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Some high-tax states experienced end-of-the-year tax revenue surges due to taxpayer behavior after the recent federal tax changes and the results of a long-awaited federal tax rule change on overseas hedge fund profits.
State revenue agents said taxpayers seeking to maximize their 2017 deductions by prepaying their state income taxes was a major driver behind the increased revenue. A provision of the 2017 federal tax act ( Pub. L. No. 115-97) caps deductions for state and local taxes at $10,000. The deduction previously was unlimited.
Some taxpayers chose to prepay state taxes owed in 2018 by Dec. 31, 2017, to claim deductions before the cap went into effect. However, the federal law prohibited pre-payment in 2017 for 2018 state and local income taxes. And in a December 2017 release ( IR-2017-210), the Internal Revenue Service said that property taxes must be assessed and paid before 2018 in order to claim the deduction.
States with large hedge fund industries, like Connecticut, also attributed the revenue surge to one-time payments required under Section 457A of the Internal Revenue Code, a federal law enacted in October 2008 requiring hedge fund managers to bring overseas profits back into the U.S. by the end of 2017.
But while tax revenue swelled in Connecticut and New York, officials urged caution. A spokesman for Kevin Sullivan, commissioner of the Connecticut Department of Revenue Services, told Bloomberg Tax the state considers these unexpected funds to be “one-time” revenue.
New York officials shared that sentiment.
“This is not a windfall. We expect that these unanticipated December receipts are timing related and will be offset by a corresponding decline in personal income tax receipts for 2018,” wrote Robert Mujica, director of the New York State Division of the Budget.
Bruce McGuire, founder and president of the Connecticut Hedge Fund Association, said both the state and the hedge fund industry knew there would be a large windfall for the state budget this year.
“I expect that many hedge fund managers have been strategizing with their tax advisors about this for quite some time,” he told Bloomberg Tax in an email. He doesn’t believe there was a rush to comply at the end of 2017.
“What I think is clear, is that while the state of CT knew that this money was coming, they did not have a truly effective means of quantifying the amount that would be coming in,” he said.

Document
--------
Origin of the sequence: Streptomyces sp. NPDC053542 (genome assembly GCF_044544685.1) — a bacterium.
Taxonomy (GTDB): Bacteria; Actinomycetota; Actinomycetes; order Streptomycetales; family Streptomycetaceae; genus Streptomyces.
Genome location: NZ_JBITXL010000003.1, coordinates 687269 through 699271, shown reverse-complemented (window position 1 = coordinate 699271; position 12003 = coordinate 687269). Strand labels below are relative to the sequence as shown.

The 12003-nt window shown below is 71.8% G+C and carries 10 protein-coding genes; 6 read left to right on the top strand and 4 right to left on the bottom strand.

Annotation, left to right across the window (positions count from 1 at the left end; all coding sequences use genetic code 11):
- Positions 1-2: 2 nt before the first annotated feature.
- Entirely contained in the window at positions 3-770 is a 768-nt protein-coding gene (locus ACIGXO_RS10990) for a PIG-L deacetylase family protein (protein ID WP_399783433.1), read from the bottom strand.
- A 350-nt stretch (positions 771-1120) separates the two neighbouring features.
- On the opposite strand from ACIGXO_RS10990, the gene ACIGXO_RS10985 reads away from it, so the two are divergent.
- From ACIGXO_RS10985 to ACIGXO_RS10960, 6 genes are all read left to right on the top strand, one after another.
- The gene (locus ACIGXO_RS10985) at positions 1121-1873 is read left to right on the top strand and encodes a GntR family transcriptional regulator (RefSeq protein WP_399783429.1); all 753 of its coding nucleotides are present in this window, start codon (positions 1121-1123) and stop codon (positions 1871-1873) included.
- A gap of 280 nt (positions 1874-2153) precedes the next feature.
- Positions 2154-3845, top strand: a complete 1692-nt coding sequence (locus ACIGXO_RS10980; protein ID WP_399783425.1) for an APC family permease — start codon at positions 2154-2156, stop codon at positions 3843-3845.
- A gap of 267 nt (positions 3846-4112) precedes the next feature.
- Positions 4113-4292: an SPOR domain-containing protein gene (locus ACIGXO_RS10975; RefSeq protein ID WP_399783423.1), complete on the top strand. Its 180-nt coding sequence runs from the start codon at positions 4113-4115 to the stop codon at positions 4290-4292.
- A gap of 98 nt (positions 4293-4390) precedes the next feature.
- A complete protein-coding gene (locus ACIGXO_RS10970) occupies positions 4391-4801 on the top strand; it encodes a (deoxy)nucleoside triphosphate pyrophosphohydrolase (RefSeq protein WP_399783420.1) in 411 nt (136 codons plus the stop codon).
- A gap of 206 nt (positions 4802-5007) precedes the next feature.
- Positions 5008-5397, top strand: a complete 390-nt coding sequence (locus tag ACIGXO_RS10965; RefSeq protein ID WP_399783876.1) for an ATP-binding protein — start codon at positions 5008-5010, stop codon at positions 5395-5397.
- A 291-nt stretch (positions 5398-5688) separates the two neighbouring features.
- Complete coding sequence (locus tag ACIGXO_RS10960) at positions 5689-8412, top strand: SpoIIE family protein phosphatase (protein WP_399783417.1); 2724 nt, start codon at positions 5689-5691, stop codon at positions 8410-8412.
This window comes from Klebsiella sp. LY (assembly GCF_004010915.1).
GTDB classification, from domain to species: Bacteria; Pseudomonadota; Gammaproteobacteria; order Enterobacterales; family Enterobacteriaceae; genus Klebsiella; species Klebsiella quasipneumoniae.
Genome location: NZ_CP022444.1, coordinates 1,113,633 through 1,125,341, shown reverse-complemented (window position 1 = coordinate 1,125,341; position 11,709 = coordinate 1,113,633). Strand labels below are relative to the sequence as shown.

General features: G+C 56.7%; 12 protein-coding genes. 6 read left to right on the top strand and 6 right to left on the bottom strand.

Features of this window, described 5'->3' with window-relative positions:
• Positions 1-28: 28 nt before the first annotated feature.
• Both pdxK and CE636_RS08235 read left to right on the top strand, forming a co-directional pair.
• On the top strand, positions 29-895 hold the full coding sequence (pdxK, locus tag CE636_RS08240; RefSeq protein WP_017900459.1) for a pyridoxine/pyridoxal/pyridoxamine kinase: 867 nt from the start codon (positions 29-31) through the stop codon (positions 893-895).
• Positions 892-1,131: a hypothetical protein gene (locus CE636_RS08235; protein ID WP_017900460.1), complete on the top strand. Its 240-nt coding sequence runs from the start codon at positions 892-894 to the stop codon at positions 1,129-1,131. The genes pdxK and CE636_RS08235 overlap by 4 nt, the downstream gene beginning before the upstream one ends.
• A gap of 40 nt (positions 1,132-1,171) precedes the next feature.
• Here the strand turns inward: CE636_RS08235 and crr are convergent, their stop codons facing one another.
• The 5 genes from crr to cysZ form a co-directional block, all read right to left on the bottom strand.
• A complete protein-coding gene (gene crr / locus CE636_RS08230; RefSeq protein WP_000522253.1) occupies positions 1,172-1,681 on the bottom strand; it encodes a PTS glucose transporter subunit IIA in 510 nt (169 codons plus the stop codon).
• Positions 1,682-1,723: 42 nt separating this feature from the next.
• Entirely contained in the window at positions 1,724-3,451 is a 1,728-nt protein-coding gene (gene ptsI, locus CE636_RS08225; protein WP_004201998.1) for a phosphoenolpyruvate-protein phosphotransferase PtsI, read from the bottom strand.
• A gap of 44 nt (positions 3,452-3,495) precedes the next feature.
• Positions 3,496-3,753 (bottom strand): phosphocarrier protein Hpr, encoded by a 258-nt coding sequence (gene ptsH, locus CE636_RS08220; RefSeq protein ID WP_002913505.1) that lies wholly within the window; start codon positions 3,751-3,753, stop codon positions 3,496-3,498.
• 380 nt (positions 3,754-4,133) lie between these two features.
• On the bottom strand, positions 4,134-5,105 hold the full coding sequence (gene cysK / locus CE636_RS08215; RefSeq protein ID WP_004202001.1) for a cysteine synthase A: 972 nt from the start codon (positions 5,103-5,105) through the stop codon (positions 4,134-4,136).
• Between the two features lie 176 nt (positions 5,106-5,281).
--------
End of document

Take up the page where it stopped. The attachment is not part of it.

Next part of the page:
Connecticut Gov. Dannel Malloy (D) announced Jan. 8 that personal income tax revenue is estimated to exceed administration projections by over $900,000 in December 2017 and January 2018.
“An unexpectedly large amount of the tax revenues are attributable to one-time payments” from the new federal rules for overseas hedge fund profits, according to the news release announcing the figures. The other reason, officials said, was taxpayers prepaying their state taxes due in 2018 by Dec. 31, 2017.
While the unexpected revenue is welcome, Connecticut won’t be using the money to wipe out its current deficit, estimated at $224 million.
That’s because the state budget, passed four months late on Oct. 31, 2017, contained a “volatility cap” provision that “requires that any revenue from estimated and final income tax payments in excess of $3.15 billion be diverted to the budget reserve fund. This means that only $10 million of any increased collections can offset any budget deficit in FY 2018, while the rest will be transferred into the rainy day fund under this new law,” according to the release.
Connecticut officials said they won’t know exactly how much revenue was generated by the hedge fund rule change until April.
Revenue numbers have also gone up in other states. While none would quantify whether the hedge fund rule change was a factor, all said that taxpayers prepaying their 2018 taxes was a factor.
With assistance from Michael J. Bologna in Chicago and Leslie A. Pappas in Philadelphia (Bloomberg Tax); and Romy Varghese in San Francisco and Martin Z. Braun in New York (Bloomberg)
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